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Desperate Tactics


RNC Chair Reince Priebus speaks to the debate crowd before the CNBC Republican presidential debate in Boulder, Colorado, on Oct. 29, 2015.

It is desperation time for the Republican party establishment. Its extremely well financed favorite — Jeb Bush — never got anywhere with the voters in the primaries, and has already been forced out of the contest.

This should at least cause some second thoughts — or perhaps first thoughts — by people who keep repeating that money buys elections. It is one of many theories that seem impervious to evidence.

The desperation of the Republican establishment comes from the fact that the two biggest vote-getters in the Republican primaries — Donald Trump and Ted Cruz — are people they do not want to be the Republican candidate for President of the United States.

The immediate panic is over Donald Trump. His surprising string of victories in the primaries conceals his vulnerability in the general election in November. Most of Trump’s primary victories were with less than 50 percent, and even with less than 40 percent. In the general election, less than 50 percent usually means losing.

Even more important, while Trump’s style and substance may endear him to his followers, both that style and that substance are deeply offensive to many other people. Polls repeatedly show higher negative responses to him than to any other candidate.

Trump is not just in danger of losing this year’s presidential election, which the Republicans would otherwise have a high probability of winning. He can poison the whole Republican brand, taking Republican members of Congress down with him, along with Republican governors and other state and local officials.

Stopping Trump is obviously a high priority for the Republican establishment, as shown by their biggest gun, Mitt Romney, suddenly coming out swinging against Trump in the media.

After Trump’s momentum from his primary victories, it will not be easy to stop him at this point. But the strategy chosen suggests that establishment Republicans have more in mind than just stopping Trump, even if that is job one.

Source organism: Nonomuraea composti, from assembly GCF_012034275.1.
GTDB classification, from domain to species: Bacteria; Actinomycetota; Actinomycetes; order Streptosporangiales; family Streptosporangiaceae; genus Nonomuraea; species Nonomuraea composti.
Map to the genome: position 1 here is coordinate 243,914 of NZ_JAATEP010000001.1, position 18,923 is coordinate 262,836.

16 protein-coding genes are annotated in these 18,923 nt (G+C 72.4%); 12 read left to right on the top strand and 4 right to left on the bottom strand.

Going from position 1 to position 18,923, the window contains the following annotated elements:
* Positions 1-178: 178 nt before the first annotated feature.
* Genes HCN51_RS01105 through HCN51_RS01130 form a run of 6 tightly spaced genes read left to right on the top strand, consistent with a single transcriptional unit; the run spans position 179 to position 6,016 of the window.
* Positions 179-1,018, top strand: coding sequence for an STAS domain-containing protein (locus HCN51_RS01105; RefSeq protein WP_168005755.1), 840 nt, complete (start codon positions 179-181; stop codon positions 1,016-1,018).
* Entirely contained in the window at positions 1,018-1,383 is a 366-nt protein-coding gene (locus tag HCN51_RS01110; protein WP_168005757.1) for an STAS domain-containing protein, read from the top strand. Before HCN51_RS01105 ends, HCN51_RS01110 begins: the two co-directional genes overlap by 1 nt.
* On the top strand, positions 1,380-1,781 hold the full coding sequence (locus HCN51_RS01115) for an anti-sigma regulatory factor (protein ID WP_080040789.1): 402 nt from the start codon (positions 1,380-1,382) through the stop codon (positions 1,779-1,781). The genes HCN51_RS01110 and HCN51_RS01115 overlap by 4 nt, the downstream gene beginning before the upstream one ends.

One of the secrets of Donald Trump’s primary victories has been that the majority vote against him has been split among the various other candidates, making him repeatedly a “winner” with a third of the vote or so, but seldom 50 percent.

The most obvious way to stop Trump, if that was the sole objective, would be for the other candidates to drop out of the race, leaving it a Trump versus Cruz contest. But the Republican establishment has chosen the opposite strategy, wanting all the candidates to stay in the race.

That way, if Senator Rubio can win his home state of Florida and Governor Kasich can win his home state of Ohio, that can deny Trump two important, winner-take-all states. This may keep him from reaching the number of delegates required to win the Republican nomination. At that point, it becomes anybody’s game at the convention.

If the only objective is to stop Trump, this approach seems less likely to achieve that objective than instead consolidating the non-Trump votes behind one candidate. In a number of the states that Trump won, the combined votes for Cruz and Rubio would have been enough to defeat him.

Now that Rubio is being badly beaten almost everywhere, and is substantially behind Trump in the polls for his own home state of Florida, the most obvious person to have the best chance of beating Trump one-on-one is Ted Cruz, especially after his primary victories over the past weekend.

The Republican establishment is not about to go down that road, even if that would increase their chances of stopping Trump from becoming the Republican nominee. This is because they don’t want Cruz to become the Republican candidate either.

Senator Cruz has been fighting against the Republican establishment for years before Trump decided to become a candidate. Nor does he have Trump’s new-found “flexibility.”

But, whatever his merits or demerits, Ted Cruz is not the Republican establishment’s idea of the kind of candidate needed to win. Neither was Ronald Reagan.

The kinds of candidates the Republican establishment has chosen — from Romney and McCain in recent times, all the way back to Thomas E. Dewey in 1948 — have had an almost unbroken record of losing, even to Democrats who were initially unknown (Carter, Clinton) or unpopular (Obama, Truman).

Written by

Thomas Sowell, a syndicated columnist and economist, is a Senior Fellow at the Rose and Hoover Institute at Stanford University.

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